What about missing values?

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There is no perfect method for ranking social media except trial and error, along with a realization that perfection is an impossibility and that good enough is all one can possibly expect in the real world.

Nevertheless, one must deal with missing values. Data on the site come from a number of outside as well as inside sources. Nevertheless, values in these data sets are sometimes missing. Main reason being:

– no data available – for instance, if the blog is not registered with Technorati, we end up with missing data (i.e. neither a Technorati Authority nor a Technorati Ranking score is available).

replacements for missing values

In some cases we display a replacement value when values are missing. The goal is to give you an idea of the typical magnitude of the missing value. These replacement values are marked with an asterisk (*) and are shown in gray text to distinguish them from known values. Here is how the replacement values are computed:

We calculate missing values using Google PagRank as the main indicator. So for instance:

AVG = average value of all blogs having the same PageRank as the current blog with the missing value (e.g., Technorati Ranking)

We calculate the average Technorati Ranking for the group of blogs that have the same PageRank as the current blog with the missing rank. We then replace the missing Technorati Ranking with the average scroe we obtained for those blogs with the same Google PageRank.

So how does this work in practice? Suppose the Technorati Ranking is not known for a corporate blog that has a Google PageRank of 4. We compute the average number of Technorati Ranking for those blogs that have a Google PageRank of 4 included in the index with known Technorati Ranking scores. We then display and use this average in place of the missing value.

missing values in rankings
Missing values are handled in three different ways in the rankings. You decide which method will be used when you set your priorities.

Use averages – when a value is missing, we use in its place a replacement value generated via the process described above.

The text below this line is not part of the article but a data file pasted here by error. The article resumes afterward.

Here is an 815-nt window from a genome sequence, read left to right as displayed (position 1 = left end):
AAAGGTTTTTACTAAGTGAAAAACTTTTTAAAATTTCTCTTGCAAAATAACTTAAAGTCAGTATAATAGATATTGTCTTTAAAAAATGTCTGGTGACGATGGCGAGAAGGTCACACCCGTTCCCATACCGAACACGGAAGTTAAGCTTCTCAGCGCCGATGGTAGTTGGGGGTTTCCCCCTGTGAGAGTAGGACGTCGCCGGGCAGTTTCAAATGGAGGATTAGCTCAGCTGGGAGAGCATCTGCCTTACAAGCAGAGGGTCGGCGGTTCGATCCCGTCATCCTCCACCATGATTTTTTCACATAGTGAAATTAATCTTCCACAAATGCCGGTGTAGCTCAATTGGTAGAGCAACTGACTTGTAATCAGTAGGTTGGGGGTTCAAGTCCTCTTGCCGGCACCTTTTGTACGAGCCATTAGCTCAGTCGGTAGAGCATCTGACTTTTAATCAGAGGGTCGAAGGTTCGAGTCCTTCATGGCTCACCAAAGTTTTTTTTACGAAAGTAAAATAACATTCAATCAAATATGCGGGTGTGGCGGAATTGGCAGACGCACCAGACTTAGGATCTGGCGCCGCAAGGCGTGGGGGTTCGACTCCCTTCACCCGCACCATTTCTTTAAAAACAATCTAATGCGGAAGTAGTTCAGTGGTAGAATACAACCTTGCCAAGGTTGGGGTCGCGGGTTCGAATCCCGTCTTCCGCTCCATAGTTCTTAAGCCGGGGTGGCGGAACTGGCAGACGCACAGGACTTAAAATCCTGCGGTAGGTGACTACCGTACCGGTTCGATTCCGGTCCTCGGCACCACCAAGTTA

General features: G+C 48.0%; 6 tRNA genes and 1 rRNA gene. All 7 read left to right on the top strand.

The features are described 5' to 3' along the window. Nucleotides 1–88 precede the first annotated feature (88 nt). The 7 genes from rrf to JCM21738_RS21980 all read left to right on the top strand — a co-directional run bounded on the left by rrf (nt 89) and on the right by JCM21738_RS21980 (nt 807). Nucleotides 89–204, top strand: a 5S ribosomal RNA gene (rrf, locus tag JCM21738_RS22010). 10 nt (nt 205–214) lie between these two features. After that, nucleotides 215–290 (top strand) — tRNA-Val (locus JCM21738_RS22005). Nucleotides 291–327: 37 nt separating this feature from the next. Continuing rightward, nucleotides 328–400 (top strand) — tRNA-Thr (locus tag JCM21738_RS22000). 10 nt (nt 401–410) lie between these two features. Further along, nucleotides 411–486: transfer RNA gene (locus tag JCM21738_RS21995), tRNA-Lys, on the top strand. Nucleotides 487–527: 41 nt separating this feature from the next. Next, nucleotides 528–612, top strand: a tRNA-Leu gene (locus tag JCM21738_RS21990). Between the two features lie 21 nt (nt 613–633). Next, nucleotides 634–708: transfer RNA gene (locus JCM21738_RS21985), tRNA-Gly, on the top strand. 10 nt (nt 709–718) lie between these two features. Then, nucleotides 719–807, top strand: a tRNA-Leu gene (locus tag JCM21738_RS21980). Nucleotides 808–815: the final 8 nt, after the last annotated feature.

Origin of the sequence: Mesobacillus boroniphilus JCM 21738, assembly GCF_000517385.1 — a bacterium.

Skip and reweigh – when a value is missing, we skip it and increase the weights you assign to other items.

Do not rank – when a value is missing, we do not rank the blog and instead display it in a separate, alphabetically sorted list.

To explain the skip and reweight option, suppose, for example, that you give a weight of 3 to “Google PageRank,” a weight of 1 to “Technorati Ranking“, a 1 to “Technorati Authority,” a weight of 3 to “Yahoo! InLinks,” weight of 2 to “Google BlogSearch count.”

Suppose further that the Google PageRank for one blog is not available. We compute the score for the blog with the missing value by skipping over the missing value and increasing the weights for the other items.

In this case, the sum of the magnitudes of all your weights is 3 + 1 + 1 + 3 + 2 = 10, and the sum of the magnitudes of the weights for the known values is 1+ 1 + 3 + 2 = 7. We skip the item with the missing value and increase the weights for the remaining items by a factor of 10 / 7 = 1.4286.

Thus, for the blog with the missing item, we use weights of 2.4286 for “Technorati Ranking,” 2.4286 for “Technorati Authority,” 4.4286 for Yahoo! InLinks,” and 3.4286 for “Google BlogSearch county.”

default method for missing values
The use of averages as outlined above is used.

Find more interesting information also here: composite indicators – never ending debate, how are raw data normalized (here you are), how we calculate the rankings, what we do with missing values, time series, weighting – default is

If you are interested in the topic of statistics, then I suggest you check out this blog:

Karen Grace-Martin – writes The Analsis Factor blog – you should subscribe – it is refreshing and very helpful indeed